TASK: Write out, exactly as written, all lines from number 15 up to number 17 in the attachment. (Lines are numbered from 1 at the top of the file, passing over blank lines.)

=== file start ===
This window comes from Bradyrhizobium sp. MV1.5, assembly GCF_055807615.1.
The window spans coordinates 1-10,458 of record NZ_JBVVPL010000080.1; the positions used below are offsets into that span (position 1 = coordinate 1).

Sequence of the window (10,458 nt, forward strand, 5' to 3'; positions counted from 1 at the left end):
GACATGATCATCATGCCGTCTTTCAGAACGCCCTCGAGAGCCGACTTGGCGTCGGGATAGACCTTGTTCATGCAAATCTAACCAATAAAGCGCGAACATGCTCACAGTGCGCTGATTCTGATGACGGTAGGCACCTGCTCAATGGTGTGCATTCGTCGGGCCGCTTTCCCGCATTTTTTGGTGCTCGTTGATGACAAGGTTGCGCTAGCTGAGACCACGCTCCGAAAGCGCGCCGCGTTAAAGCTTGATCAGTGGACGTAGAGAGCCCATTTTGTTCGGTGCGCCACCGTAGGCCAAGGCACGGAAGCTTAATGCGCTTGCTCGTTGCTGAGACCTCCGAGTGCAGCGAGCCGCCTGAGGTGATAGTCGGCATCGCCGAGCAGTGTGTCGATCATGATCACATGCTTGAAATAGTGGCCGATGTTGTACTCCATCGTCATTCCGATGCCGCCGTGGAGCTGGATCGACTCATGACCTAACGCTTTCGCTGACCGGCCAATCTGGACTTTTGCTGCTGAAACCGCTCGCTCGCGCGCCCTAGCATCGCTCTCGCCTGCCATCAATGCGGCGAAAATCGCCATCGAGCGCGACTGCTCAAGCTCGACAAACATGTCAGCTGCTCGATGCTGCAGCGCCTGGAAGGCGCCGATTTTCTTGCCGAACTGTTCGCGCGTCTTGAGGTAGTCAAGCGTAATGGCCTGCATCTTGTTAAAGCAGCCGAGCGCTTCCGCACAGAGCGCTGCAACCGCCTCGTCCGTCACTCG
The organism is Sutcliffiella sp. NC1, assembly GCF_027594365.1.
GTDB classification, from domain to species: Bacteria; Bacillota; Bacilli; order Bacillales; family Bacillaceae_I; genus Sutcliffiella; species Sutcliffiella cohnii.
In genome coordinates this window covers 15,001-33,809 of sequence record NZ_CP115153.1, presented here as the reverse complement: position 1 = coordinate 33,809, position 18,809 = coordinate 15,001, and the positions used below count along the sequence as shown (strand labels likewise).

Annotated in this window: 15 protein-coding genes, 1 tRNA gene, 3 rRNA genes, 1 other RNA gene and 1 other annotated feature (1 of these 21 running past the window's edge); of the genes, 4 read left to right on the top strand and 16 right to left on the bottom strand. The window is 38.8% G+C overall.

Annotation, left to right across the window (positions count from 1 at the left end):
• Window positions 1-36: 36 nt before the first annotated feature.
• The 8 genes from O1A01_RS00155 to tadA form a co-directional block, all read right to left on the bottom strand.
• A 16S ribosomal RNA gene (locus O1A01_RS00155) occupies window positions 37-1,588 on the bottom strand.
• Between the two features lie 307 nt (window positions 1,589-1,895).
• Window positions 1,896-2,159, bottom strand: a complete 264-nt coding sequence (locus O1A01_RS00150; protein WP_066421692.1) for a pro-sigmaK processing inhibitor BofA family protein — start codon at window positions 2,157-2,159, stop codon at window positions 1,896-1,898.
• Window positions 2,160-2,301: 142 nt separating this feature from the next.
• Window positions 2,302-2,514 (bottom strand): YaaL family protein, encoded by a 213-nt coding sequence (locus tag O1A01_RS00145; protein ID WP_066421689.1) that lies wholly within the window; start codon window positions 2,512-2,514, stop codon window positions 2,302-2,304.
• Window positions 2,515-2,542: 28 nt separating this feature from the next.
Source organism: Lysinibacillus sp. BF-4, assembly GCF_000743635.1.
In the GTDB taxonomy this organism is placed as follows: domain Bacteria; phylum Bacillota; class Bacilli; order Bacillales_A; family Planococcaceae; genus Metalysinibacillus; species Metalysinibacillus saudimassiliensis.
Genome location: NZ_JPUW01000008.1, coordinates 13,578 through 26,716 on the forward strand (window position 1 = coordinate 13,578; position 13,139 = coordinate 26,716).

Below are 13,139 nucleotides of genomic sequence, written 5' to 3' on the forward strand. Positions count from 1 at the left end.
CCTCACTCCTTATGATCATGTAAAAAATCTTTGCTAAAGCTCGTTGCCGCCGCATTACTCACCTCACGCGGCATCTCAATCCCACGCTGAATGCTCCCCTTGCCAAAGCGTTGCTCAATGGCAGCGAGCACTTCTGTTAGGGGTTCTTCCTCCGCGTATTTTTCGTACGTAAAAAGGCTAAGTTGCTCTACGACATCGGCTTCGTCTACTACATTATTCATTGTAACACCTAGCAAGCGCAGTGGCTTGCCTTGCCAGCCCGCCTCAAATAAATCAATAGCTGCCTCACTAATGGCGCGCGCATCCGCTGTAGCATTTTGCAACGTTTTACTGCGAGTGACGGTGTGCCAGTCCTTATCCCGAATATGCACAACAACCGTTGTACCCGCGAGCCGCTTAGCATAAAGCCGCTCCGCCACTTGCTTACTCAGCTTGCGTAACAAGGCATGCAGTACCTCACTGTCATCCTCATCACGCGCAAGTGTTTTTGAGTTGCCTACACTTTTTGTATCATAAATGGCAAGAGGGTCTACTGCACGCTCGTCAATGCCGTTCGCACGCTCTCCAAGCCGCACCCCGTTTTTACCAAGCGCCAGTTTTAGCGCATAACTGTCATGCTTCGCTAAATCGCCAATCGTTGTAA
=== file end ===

• Window positions 2,160-2,301: 142 nt separating this feature from the next.
• Window positions 2,302-2,514 (bottom strand): YaaL family protein, encoded by a 213-nt coding sequence (locus tag O1A01_RS00145; protein ID WP_066421689.1) that lies wholly within the window; start codon window positions 2,512-2,514, stop codon window positions 2,302-2,304.
• Window positions 2,515-2,542: 28 nt separating this feature from the next.